THE ageing population, often seen as a looming time bomb for Asia, has been repackaged as a business opportunity.
The soaring number of elderly people in the region means more jobs and investment openings, said speakers at the Ageing Asia Investment Forum.
The event, held at the Pan Pacific Singapore Hotel yesterday, brought together 200 business, government and voluntary welfare organisation leaders from 16 countries.
It was Asia's first integrated retirement living forum designed to discuss the business opportunities arising from the 'silver tsunami'. Estimates suggest 857 million elderly people aged 65 and above will be living in Asia by 2050.
That prospect has led to rapid job creation in the health and social service sectors. Property developers are also cashing in by building multimillion-dollar integrated retirement villages and private residences catering to the needs of the elderly.
Mr Tony Bridge, chairman of Australia-based property consultancy BurnsBridge Sweett, said: 'The industry is in its infancy across Asia. There are great opportunities for innovation and leadership to be taken...The key is working policymakers to develop a model that balances property with care.'
With better health care and low birth rates, Singapore is no exception to this greying phenomenon.
The Republic is expected to be among the 10 fastest ageing economies globally, together with Hong Kong, Japan and South Korea, according to a UBS report in 2008.
However, local developers have not found it easy to ride this wave by developing integrated retirement homes.
Land scarcity here has led to high bid prices, which have made the commercial viability of such projects difficult since affordability is key, say developers.
Singapore's successful public housing policy - with studio apartments having 30-year leases for the elderly and newly launched inter-generational homes - was also cited during the forum as factors that have muted demand here.
Real Estate Developers' Association of Singapore (Redas) chief executive Steven Choo said: 'Singapore's successful public housing programme has taken the load off developers in having to provide for that need...While 30-year lease private developments could not take off, it has taken off pretty well in the public housing arena with studio apartments, specifically with features to serve the elderly population.'
He added that with more than 80 per cent of the population housed in HDB flats, private developers have a much smaller market to operate in.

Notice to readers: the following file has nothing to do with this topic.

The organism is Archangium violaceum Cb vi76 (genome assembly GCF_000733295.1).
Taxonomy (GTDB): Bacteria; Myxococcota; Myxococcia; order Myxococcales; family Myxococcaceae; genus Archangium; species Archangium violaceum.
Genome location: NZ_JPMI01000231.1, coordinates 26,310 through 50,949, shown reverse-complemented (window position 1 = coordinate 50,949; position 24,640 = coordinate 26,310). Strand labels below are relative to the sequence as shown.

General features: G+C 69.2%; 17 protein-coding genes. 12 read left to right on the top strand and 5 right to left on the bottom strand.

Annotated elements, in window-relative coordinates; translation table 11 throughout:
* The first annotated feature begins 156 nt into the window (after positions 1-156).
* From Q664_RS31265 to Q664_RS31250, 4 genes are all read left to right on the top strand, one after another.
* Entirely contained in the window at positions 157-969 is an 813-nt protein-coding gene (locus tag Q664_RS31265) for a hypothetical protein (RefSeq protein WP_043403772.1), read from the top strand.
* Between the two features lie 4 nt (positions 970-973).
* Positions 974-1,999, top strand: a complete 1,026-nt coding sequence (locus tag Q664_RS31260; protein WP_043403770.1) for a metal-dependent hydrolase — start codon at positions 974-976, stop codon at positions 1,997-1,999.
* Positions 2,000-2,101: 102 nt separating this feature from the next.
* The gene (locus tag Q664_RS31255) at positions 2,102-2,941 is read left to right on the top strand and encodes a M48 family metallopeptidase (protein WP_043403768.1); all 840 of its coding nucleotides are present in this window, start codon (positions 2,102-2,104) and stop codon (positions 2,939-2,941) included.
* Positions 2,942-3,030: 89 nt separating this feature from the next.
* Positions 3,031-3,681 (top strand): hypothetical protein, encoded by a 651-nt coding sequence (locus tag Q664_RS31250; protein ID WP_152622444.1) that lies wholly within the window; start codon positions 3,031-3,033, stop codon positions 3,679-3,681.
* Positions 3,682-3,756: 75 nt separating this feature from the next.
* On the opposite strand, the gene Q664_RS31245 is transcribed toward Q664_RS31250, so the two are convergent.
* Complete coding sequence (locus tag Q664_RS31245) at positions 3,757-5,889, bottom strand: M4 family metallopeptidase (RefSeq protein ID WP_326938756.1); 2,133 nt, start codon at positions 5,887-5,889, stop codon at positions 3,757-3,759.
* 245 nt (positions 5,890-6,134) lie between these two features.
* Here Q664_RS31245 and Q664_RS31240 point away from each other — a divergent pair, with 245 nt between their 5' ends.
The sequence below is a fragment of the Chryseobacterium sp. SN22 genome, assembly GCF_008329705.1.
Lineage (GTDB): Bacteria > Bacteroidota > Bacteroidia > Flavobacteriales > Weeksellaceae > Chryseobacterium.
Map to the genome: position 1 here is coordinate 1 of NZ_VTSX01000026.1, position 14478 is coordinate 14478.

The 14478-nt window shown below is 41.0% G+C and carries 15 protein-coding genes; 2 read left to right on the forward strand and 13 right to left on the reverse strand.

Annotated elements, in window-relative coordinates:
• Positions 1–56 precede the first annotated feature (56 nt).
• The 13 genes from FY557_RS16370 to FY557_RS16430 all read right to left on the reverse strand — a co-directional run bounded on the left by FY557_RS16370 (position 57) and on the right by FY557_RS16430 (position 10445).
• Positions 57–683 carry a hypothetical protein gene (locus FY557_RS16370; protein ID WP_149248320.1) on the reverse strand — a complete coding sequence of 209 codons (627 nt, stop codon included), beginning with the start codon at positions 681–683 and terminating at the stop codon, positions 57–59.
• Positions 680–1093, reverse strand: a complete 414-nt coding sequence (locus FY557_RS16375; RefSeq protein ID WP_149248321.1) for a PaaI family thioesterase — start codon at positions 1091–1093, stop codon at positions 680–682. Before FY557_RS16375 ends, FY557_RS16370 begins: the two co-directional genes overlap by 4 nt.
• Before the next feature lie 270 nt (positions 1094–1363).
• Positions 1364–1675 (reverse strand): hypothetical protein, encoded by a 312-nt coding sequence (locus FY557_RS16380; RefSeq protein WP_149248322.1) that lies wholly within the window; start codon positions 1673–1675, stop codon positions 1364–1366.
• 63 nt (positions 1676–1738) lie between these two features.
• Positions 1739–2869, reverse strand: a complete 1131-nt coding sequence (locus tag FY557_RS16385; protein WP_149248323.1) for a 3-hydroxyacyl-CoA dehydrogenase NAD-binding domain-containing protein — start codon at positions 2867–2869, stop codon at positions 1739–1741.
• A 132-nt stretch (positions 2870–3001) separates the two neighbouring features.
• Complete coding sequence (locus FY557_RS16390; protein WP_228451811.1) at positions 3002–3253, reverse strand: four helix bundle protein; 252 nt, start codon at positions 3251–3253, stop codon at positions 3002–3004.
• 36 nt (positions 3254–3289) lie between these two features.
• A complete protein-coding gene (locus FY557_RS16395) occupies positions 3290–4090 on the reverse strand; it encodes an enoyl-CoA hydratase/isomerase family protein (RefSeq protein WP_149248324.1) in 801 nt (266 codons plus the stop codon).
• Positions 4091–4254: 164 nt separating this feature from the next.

Property developer Daniel Teo, however, insists that with Singapore's strong medical care and safety record, there is a ready market of potential buyers for a retirement village housing concept here.
The former Redas head, who has been championing the cause for the past 30 years, said a paradigm shift to out-of-the-box ideas is needed.
'I hope the Government can support a pilot project to test the market just to see if there is any interest...There is demand because buyers are always inquiring when I will be developing such a project.'
Across the Causeway, Malaysia Pacific Corporation is already gearing up to launch such a project - Platinum Residences in Johor - a freehold development to cater to the aged that is staffed by qualified nurses.
Datuk Bill Ch'ng, president of Malaysia Pacific, said he hopes to launch the development within the next four months and aims to make the Asia region his key market segment. It will be set within a 366ha city comprising several hotels, Asia's largest trade and exhibition centre, and a shopping complex.
'Of course, we are hoping to attract Singaporeans as well, being just 20 minutes from Singapore. As an integrated city at the doorstep of Singapore, we hope this can be what Shenzhen is to Hong Kong for retirees,' Mr Ch'ng said.
Other countries like China, India and the Philippines have also seen integrated retirement villages and age-friendly private residences spring up.
For example, in China, which is gearing up to cater for an ageing population of 200 million by 2014, Chinese firm Cherish-Yearn established the first membership-based community support for seniors in Shanghai with an investment of 600 million yuan (S$123 million) in 2008.
Old people are usually seen as a weak and sick minority, defined by ward beds, Cherish-Yearn chairman Xi Zhiyong said. But they should be cared for with a personal touch while keeping their dignity and privacy.
'In nursing homes, the caretaker has the key to the rooms and is in charge of the residents' personal space. Would you check yourself into such a facility? We want to fulfil the different needs over the different stages of life,' he said.